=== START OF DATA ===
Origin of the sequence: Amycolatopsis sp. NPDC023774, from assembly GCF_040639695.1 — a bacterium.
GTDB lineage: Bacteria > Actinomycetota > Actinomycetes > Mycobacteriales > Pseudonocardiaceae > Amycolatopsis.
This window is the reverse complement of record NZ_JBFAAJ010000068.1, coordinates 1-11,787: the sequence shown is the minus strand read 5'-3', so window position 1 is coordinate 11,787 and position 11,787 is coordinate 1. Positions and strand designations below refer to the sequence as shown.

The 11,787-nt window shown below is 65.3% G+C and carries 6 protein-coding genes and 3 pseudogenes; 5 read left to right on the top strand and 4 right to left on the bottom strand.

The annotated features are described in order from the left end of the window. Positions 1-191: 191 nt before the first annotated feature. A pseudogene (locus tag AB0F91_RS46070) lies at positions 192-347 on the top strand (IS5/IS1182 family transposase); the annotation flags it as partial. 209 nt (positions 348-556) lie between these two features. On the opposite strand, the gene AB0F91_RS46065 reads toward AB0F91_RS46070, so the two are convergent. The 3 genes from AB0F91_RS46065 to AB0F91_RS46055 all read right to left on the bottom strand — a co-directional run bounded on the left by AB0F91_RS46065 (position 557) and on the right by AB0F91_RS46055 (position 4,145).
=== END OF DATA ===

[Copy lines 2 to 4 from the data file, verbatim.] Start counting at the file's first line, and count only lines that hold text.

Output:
GTDB lineage: Bacteria > Actinomycetota > Actinomycetes > Mycobacteriales > Pseudonocardiaceae > Amycolatopsis.
This window is the reverse complement of record NZ_JBFAAJ010000068.1, coordinates 1-11,787: the sequence shown is the minus strand read 5'-3', so window position 1 is coordinate 11,787 and position 11,787 is coordinate 1. Positions and strand designations below refer to the sequence as shown.

The 11,787-nt window shown below is 65.3% G+C and carries 6 protein-coding genes and 3 pseudogenes; 5 read left to right on the top strand and 4 right to left on the bottom strand.